WOMEN'S STUDIES PROGRAMME
CENTRE FOR THE STUDY OF LAW AND GOVERNANCEinvites you to a seminar
"Playing Off Courts: Negotiating Divorce and Violence In Courts, Police and Mediation Boards in Kolkata"
Dr. Srimati Basu
Associate Professor, Gender & Women's Studies
University of Kentucky
DATE: 30TH SEPTEMBER, 2008
TIME: 3.00 P.M.
VENUE: COMMITTEE ROOM NO.2, SSS-II.
The Indian State's management of divorce and domestic violence is enacted through a number of potentially contradictory fora, including civil and criminal remedies and formal and informal mediation. This paper focuses on Section 498 of the Indian Penal Code which legislates against "torture" and has been the primary criminal law governing domestic violence. It is a criminal provision of legendary notoriety, believed variously to be emblematic of the crux of feminist dystopia or of toothless symbolic legislation. Analyzing the discourse of litigants, judges, police and mediators in Family Courts, Women's Grievance Cells and Mediation Boards, this paper delineates the significance of domestic violence in the political economy of marriage: the tensions between looking to marriage for economic sustenance and undoing marriage through invocations of violence, the salience of social class in claiming the harm of violence, and the radical potential of laws of gender justice that may be contrarily deployed to secure dominant notions of domestic order. Existent criminal provisions may be used to leverage socioeconomic needs, but simultaneously, litigants construct violation differently than legal categories and seek complex remedies.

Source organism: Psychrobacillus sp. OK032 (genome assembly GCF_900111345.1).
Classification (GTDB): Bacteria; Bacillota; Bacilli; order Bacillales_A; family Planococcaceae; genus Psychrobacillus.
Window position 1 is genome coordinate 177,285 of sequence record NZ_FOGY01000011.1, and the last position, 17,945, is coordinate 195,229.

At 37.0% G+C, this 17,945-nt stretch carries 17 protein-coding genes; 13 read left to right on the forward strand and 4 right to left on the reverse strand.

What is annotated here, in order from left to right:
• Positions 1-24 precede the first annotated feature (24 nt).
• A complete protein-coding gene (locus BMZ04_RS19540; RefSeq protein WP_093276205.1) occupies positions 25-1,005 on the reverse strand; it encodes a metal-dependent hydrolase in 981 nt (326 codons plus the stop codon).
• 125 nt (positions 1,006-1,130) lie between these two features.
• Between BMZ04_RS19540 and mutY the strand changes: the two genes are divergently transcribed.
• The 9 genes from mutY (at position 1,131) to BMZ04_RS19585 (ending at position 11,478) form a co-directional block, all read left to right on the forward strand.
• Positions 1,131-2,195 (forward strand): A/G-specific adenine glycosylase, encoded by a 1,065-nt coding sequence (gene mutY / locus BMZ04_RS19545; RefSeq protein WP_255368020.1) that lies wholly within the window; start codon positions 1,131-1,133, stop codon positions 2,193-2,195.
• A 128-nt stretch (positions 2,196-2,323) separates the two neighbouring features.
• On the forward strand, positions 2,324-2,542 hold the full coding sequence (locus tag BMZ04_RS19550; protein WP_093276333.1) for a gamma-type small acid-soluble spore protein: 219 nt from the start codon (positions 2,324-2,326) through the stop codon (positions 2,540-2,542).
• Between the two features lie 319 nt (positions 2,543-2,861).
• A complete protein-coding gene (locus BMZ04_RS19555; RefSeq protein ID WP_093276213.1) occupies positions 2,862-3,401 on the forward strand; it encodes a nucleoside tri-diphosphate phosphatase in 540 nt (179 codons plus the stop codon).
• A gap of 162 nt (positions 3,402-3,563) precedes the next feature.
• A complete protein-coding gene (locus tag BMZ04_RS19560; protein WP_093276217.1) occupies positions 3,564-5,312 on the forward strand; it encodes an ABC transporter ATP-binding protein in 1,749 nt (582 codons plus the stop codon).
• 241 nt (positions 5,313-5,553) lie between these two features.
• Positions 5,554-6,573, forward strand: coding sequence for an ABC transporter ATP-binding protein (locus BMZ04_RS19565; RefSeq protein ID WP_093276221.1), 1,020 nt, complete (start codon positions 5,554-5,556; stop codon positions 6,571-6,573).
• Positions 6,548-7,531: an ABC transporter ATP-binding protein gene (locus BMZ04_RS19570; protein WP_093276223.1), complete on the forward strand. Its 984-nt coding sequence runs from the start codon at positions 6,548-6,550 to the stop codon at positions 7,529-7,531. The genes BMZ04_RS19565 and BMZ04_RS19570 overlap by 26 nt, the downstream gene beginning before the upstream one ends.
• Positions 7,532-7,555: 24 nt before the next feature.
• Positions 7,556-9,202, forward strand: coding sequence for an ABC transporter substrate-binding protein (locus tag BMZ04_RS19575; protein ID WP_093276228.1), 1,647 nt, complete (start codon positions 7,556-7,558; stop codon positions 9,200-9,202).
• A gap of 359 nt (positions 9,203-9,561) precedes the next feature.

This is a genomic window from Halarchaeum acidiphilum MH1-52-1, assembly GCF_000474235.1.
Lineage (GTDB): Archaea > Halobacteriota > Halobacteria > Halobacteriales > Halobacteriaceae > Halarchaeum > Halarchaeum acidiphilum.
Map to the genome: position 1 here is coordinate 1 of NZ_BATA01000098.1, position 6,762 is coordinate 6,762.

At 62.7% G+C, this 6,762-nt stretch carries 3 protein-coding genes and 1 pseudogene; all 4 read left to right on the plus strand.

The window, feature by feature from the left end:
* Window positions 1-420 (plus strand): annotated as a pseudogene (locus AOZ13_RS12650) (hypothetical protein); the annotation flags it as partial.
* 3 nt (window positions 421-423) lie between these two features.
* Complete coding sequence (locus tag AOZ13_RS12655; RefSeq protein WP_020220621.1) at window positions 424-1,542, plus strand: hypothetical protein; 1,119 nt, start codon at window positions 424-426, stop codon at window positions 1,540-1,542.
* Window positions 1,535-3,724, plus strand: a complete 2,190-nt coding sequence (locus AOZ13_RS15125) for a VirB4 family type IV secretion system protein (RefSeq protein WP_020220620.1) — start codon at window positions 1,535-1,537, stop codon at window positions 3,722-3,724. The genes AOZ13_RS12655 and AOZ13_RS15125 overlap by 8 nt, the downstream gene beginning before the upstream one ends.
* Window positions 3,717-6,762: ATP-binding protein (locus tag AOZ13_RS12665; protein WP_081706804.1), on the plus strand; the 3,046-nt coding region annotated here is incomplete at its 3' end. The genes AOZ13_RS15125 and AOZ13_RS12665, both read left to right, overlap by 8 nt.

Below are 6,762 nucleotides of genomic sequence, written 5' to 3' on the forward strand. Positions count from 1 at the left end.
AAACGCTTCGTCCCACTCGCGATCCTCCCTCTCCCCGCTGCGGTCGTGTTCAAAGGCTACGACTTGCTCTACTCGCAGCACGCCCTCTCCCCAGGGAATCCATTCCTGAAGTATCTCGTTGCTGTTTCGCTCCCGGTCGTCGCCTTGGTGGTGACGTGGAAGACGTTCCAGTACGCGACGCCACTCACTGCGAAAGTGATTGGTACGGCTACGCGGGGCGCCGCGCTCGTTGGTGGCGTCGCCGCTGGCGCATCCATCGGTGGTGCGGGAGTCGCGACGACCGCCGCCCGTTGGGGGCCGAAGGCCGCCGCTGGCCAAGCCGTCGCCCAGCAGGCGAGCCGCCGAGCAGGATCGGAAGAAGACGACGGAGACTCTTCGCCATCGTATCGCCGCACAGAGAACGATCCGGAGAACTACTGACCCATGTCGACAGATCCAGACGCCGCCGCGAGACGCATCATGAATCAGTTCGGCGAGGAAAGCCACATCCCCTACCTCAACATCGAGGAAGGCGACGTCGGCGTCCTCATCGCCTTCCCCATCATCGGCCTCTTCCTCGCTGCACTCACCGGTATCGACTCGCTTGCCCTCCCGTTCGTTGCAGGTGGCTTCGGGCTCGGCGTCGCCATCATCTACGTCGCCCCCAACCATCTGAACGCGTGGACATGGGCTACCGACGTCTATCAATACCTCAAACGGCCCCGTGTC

ALL ARE WELCOME